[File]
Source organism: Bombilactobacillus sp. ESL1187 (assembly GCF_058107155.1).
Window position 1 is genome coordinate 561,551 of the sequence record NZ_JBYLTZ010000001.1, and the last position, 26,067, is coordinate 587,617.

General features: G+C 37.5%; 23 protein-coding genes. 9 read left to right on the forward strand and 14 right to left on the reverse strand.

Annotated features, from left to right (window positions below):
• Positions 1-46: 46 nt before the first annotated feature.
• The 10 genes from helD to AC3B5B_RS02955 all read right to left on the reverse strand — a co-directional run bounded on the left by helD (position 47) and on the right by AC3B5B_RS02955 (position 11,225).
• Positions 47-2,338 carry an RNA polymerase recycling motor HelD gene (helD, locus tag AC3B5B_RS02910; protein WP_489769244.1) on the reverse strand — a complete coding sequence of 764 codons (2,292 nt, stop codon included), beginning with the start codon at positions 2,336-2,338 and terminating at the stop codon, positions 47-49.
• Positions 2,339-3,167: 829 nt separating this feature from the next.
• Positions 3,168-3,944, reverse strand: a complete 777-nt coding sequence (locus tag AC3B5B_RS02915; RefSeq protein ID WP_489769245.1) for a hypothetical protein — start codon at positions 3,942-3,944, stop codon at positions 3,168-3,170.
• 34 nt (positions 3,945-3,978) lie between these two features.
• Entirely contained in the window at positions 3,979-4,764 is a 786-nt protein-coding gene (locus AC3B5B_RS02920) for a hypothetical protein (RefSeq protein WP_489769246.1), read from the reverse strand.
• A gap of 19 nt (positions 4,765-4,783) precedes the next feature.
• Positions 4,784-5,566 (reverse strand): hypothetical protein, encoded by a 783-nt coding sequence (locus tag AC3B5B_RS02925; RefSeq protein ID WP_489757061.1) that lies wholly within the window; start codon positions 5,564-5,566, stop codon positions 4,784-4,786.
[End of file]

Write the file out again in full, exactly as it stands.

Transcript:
Source organism: Bombilactobacillus sp. ESL1187 (assembly GCF_058107155.1).
Window position 1 is genome coordinate 561,551 of the sequence record NZ_JBYLTZ010000001.1, and the last position, 26,067, is coordinate 587,617.

General features: G+C 37.5%; 23 protein-coding genes. 9 read left to right on the forward strand and 14 right to left on the reverse strand.

Annotated features, from left to right (window positions below):
• Positions 1-46: 46 nt before the first annotated feature.
• The 10 genes from helD to AC3B5B_RS02955 all read right to left on the reverse strand — a co-directional run bounded on the left by helD (position 47) and on the right by AC3B5B_RS02955 (position 11,225).
• Positions 47-2,338 carry an RNA polymerase recycling motor HelD gene (helD, locus tag AC3B5B_RS02910; protein WP_489769244.1) on the reverse strand — a complete coding sequence of 764 codons (2,292 nt, stop codon included), beginning with the start codon at positions 2,336-2,338 and terminating at the stop codon, positions 47-49.
• Positions 2,339-3,167: 829 nt separating this feature from the next.
• Positions 3,168-3,944, reverse strand: a complete 777-nt coding sequence (locus tag AC3B5B_RS02915; RefSeq protein ID WP_489769245.1) for a hypothetical protein — start codon at positions 3,942-3,944, stop codon at positions 3,168-3,170.
• 34 nt (positions 3,945-3,978) lie between these two features.
• Entirely contained in the window at positions 3,979-4,764 is a 786-nt protein-coding gene (locus AC3B5B_RS02920) for a hypothetical protein (RefSeq protein WP_489769246.1), read from the reverse strand.
• A gap of 19 nt (positions 4,765-4,783) precedes the next feature.
• Positions 4,784-5,566 (reverse strand): hypothetical protein, encoded by a 783-nt coding sequence (locus tag AC3B5B_RS02925; RefSeq protein ID WP_489757061.1) that lies wholly within the window; start codon positions 5,564-5,566, stop codon positions 4,784-4,786.